- Pregnancy Massage
- Deep Tissue Massage
- Sports Massage
- Relaxation Massage
- Trigger Point Therapy
More and more women are discovering the benefits of professional Pregnancy Massage. Once seen as being limited to those who favoured alternative therapies, it is now becoming increasingly popular amongst women of all ages.
Most people believe massage is beneficial if only to relieve the stresses and strains of everyday life. Some mums-to-be, however, were unsure about the safety of pregnancy massage. A mass of research has been done on the subject and it's got the thumbs up from medical practitioners.
When performed by trained therapists pregnancy massage can relieve much of the discomfort of pregnancy and even facilitate an easier birth.
When browsing through Bookwell you may notice that Pregnancy Massage is listed as a specific service. We highly recommend choosing a qualified therapist who specialises in ante-natal massage. Feel free to ask them about their qualifications and training.
The basis of most pregnancy massage services is Swedish massage, known to be particularly beneficial in soothing muscle tension and improving blood flow and lymphatic drainage. As you would expect ante-natal massage needs to take account of not only the mother's needs but also the safety of the baby.
Certain pressure points should be avoided and the therapist will use firm but gentle strokes to achieve results.
What to Avoid
As with most massage therapies you have the choice of using essential oils. A trained ante-natal masseuse knows which oils are safe to use, and those that should be avoided. You should avoid the use of peppermint, oregano, basil, thyme, sage and rosemary.
You can also choose to remain clothed if you wish. The important thing is to feel comfortable and secure. It should be noted, however, that the best results are achieved when the therapist can work directly on your skin.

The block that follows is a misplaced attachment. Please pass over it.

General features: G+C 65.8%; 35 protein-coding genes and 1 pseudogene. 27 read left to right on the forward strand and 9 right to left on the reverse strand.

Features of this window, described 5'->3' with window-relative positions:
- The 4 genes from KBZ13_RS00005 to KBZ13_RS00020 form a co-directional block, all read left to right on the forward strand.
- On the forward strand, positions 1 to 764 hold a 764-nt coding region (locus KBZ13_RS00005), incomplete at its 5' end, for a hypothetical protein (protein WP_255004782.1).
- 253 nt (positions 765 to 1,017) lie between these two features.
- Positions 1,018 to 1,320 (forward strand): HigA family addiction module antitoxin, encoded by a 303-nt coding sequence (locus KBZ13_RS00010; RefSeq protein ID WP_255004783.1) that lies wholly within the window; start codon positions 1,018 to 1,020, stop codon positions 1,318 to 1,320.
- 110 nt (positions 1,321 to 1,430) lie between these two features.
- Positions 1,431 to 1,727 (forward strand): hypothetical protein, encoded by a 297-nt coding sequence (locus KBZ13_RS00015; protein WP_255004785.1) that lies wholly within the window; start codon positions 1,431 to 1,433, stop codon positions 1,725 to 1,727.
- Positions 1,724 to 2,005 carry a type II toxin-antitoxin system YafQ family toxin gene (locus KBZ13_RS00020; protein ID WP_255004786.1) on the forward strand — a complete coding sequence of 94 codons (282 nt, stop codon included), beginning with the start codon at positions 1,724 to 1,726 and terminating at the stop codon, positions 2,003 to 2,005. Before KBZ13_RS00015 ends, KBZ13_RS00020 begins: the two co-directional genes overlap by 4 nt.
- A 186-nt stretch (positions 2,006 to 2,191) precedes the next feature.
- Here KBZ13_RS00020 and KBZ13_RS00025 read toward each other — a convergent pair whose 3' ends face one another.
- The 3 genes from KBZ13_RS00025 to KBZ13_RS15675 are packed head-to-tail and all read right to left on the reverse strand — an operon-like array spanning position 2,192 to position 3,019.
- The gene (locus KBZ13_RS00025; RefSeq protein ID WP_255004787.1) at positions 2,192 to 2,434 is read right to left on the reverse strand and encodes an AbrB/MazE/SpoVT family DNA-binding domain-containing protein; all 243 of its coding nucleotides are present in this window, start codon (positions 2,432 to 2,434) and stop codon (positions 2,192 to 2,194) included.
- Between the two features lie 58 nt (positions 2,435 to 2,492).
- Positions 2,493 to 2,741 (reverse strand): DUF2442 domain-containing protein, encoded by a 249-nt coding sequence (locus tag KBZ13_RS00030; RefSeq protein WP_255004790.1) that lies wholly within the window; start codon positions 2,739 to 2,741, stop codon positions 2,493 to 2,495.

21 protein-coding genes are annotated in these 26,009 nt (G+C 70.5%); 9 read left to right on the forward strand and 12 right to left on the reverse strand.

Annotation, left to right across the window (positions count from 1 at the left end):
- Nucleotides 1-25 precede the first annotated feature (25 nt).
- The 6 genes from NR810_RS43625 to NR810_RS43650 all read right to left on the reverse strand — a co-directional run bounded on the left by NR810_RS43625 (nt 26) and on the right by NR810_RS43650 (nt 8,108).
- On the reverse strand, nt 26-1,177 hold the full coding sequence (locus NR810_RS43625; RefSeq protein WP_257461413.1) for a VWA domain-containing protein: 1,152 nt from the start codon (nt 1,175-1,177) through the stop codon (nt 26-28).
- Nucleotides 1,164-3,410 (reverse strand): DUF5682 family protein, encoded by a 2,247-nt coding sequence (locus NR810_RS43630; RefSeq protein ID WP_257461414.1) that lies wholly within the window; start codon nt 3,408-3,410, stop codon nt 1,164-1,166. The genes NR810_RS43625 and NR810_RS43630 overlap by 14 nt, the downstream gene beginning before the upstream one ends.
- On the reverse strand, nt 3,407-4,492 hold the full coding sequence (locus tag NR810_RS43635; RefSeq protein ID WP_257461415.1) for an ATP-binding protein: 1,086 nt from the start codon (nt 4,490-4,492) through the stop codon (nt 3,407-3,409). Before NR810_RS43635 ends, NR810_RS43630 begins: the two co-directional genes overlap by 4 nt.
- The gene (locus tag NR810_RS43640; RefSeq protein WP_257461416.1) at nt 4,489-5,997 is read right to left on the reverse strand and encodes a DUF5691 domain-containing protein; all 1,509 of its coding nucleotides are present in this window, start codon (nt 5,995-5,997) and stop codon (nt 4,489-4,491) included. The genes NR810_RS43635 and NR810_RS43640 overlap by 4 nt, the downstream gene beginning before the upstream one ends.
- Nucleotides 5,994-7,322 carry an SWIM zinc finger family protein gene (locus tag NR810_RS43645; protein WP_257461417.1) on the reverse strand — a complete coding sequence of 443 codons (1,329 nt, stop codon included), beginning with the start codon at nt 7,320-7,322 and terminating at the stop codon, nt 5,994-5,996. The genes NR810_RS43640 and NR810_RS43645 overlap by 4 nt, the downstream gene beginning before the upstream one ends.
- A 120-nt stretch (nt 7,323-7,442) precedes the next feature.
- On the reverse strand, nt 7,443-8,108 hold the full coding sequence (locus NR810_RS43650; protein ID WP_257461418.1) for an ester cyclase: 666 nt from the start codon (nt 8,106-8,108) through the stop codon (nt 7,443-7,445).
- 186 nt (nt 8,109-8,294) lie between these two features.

As your pregnancy proceeds and you get bigger, you may find the traditional massage positions difficult to maintain. Many therapists recommend a side-lying position, while others use specially adapted pregnancy massage tables. Lying on your back is not recommended if you are past your first trimester.
Let's get into the benefits of pregnancy massage. One of the biggest is the effect it can have on your general mood. As any expectant mum (or partner) will tell you, all those raging hormones can play havoc with your moods!
Done correctly pregnancy massage has been shown to reduce stress hormones and produce more of those essential feel-good hormones. This can reduce anxiety, which is a great outcome for both mum and bub.
By providing an opportunity to totally rest and relax, it can also deliver a much-needed boost of energy.
Then there are the physical benefits of pregnancy massage, such as relief from a sore back, stiff joints, leg cramps, swollen ankles and fluid retention. Many women experience sciatic nerve pain during pregnancy and massage can help with that, too.
As your due date draws closer, you may feel massage should be avoided. Quite the opposite is true. Research shows that relaxed mums experience fewer problems during labour and birth. It will also help you get the sleep you need before baby arrives.
Before you start enjoying the many benefits of pregnancy massage, it's a good idea to check in with your doctor or midwife. Depending on your personal medical history, it may be suggested you avoid massage for the first trimester.
Check with Your Doctor
You may not be a suitable candidate for pregnancy massage if you:
Are in a high-risk pregnancy category
Have previously had a premature labour
Have high blood pressure
Once given the go-ahead by your medical professional, it's easy to find a qualified pregnancy massage therapist in your locality by using Bookwell. Why not give it a go - it could be the best thing you ever do for yourself and your baby.